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Choosing the Raw Image Format for a Nikon DSLR

Aside from the default image file type (JPEG), the other picture file type you can create on your Nikon D3100, D5100 or D7000 is Camera Raw, or just Raw (as in uncooked) for short.

Each manufacturer has its own flavor of Raw. Nikon’s is NEF, for Nikon Electronic Format, so you see the three-letter extension NEF at the end of Raw filenames.

Raw is popular with advanced, very demanding photographers, for three reasons:

  • Greater creative control: With JPEG, internal camera software tweaks your images, adjusting color, exposure, and sharpness as needed to produce the results that Nikon believes its customers prefer. With Raw, the camera simply records the original, unprocessed image data. The photographer then copies the image file to the computer and uses special software known as a Raw converter to produce the actual image, making decisions about color, exposure, and so on at that point. The upshot is that “shooting Raw” enables you, not the camera, to have the final say on the visual characteristics of your image.

  • Higher bit depth: Bit depth is a measure of how many distinct color values an image file can contain. JPEG files restrict you to 8 bits each for the red, blue, and green color components, or channels, that make up a digital image, for a total of 24 bits. That translates to roughly 16.7 million possible colors. A Raw file delivers a higher bit count.

  • Best picture quality: Because Raw doesn’t apply the destructive compression associated with JPEG, you don’t run the risk of the artifacting that can occur with JPEG.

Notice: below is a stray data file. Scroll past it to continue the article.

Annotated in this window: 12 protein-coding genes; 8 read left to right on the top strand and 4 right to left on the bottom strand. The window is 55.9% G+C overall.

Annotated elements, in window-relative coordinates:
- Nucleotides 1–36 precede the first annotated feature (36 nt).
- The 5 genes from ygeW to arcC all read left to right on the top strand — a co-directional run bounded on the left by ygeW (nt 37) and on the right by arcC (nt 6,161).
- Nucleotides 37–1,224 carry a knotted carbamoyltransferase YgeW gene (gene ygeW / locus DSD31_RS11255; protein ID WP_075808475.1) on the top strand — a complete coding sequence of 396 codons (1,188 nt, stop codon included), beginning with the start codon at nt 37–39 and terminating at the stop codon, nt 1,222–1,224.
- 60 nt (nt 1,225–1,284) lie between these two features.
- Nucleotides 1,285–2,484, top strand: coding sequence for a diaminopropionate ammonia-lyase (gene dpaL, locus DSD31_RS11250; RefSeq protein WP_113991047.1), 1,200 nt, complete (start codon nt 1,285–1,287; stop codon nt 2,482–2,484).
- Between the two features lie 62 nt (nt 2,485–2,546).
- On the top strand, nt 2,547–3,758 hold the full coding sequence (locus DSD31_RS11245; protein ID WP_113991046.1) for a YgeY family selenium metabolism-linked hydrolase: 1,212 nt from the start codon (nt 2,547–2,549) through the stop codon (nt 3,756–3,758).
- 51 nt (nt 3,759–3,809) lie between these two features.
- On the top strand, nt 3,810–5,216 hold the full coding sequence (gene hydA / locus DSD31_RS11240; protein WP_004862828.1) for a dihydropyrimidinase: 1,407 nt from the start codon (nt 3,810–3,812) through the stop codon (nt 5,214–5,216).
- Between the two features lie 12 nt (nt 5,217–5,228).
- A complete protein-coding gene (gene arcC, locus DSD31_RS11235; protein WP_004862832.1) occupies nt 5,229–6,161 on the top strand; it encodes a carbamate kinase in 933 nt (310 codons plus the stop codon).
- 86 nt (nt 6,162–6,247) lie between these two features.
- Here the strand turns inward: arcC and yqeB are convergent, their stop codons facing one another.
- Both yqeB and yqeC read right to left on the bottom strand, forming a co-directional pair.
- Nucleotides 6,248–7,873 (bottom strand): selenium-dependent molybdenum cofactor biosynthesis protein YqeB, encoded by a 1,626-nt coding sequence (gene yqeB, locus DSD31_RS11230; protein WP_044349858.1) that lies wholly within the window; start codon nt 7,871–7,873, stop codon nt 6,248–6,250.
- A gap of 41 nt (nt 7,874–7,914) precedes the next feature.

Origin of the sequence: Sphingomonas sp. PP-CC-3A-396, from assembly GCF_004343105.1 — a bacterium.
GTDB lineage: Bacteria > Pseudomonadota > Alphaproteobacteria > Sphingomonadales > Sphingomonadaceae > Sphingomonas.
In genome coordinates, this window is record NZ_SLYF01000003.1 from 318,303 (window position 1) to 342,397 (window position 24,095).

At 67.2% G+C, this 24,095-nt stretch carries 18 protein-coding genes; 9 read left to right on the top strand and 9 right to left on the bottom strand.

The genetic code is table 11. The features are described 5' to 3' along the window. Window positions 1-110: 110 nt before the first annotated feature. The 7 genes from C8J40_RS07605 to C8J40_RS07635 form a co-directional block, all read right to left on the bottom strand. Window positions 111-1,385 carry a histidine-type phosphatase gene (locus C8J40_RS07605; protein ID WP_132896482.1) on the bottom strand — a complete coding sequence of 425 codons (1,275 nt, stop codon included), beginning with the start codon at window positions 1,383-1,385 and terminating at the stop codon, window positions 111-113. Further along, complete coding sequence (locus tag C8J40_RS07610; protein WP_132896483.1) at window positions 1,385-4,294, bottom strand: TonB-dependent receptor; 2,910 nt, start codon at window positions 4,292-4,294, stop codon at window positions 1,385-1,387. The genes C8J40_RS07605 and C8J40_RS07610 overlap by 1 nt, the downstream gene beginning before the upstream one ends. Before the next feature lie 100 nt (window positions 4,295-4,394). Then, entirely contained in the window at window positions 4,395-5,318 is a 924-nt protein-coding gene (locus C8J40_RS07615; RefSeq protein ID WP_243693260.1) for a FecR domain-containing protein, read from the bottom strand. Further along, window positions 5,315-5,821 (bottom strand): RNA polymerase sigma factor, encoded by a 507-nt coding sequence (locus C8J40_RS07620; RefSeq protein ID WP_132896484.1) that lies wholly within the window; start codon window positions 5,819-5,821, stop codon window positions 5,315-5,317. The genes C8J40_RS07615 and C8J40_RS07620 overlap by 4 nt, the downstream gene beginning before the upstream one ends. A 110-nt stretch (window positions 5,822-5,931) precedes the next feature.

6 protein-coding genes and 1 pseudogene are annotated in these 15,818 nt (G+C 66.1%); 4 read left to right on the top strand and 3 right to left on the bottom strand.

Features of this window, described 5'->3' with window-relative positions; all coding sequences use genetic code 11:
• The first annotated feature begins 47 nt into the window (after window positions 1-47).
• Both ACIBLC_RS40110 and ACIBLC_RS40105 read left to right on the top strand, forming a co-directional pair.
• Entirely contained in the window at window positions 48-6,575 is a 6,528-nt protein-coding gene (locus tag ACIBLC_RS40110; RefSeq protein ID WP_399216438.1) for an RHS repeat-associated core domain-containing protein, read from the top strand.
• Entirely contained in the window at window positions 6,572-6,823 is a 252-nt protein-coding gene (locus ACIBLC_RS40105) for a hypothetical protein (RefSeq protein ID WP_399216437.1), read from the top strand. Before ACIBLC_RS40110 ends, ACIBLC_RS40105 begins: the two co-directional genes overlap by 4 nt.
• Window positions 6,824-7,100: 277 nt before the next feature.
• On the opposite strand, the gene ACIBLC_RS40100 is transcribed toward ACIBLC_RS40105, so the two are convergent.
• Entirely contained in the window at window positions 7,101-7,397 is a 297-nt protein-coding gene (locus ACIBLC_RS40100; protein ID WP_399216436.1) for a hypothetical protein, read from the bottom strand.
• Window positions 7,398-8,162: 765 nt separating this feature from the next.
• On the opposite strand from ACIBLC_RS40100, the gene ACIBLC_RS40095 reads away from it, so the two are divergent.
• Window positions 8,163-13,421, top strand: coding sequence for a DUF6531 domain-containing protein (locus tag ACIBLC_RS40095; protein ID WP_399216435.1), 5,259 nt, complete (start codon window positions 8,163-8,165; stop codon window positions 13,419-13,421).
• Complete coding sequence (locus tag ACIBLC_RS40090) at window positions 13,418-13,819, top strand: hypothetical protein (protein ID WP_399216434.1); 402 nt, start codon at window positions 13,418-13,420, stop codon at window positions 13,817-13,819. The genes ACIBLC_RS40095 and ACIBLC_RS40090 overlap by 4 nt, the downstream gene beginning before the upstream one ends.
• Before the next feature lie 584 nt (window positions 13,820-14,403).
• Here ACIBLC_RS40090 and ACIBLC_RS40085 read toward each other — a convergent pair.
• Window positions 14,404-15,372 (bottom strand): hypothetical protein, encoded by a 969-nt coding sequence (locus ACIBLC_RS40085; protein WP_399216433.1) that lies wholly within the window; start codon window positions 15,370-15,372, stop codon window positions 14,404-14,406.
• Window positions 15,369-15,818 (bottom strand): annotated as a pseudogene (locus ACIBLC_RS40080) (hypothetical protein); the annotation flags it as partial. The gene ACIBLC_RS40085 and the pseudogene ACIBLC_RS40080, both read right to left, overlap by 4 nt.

But of course, as with most things in life, Raw isn't without its disadvantages. To wit:

  • You can’t do much with your pictures until you process them in a Raw converter. You can't share them online, for example, or put them into a text document or multimedia presentation. You can view and print them immediately if you use the free Nikon ViewNX 2 software, but most other photo programs require you to convert the Raw files to a standard format first. Ditto for retail photo printing. So when you shoot Raw, you add to the time you must spend in front of the computer instead of behind the camera lens.

  • Raw files are larger than JPEGs. Unlike JPEG, Raw doesn’t apply lossy compression to shrink files. In addition, Raw files are always captured at the maximum resolution available on your camera, even if you don’t really need all those pixels. For both reasons, Raw files are significantly larger than JPEGs, so they take up more room on your memory card and on your computer’s hard drive or other picture-storage device.

  • To get the full benefit of Raw, you need software other than Nikon ViewNX 2. The ViewNX 2 software that ships free with your camera does have a command that enables you to convert Raw files to JPEG or to TIFF, another standard imaging format. However, this free tool gives you limited control over how your original data is translated in terms of color, exposure, and other characteristics. The same is true for the Raw converter built into the camera.

Whether the upside of Raw outweighs the down is a decision that you need to ponder based on your photographic needs, your schedule, and your computer-comfort level.

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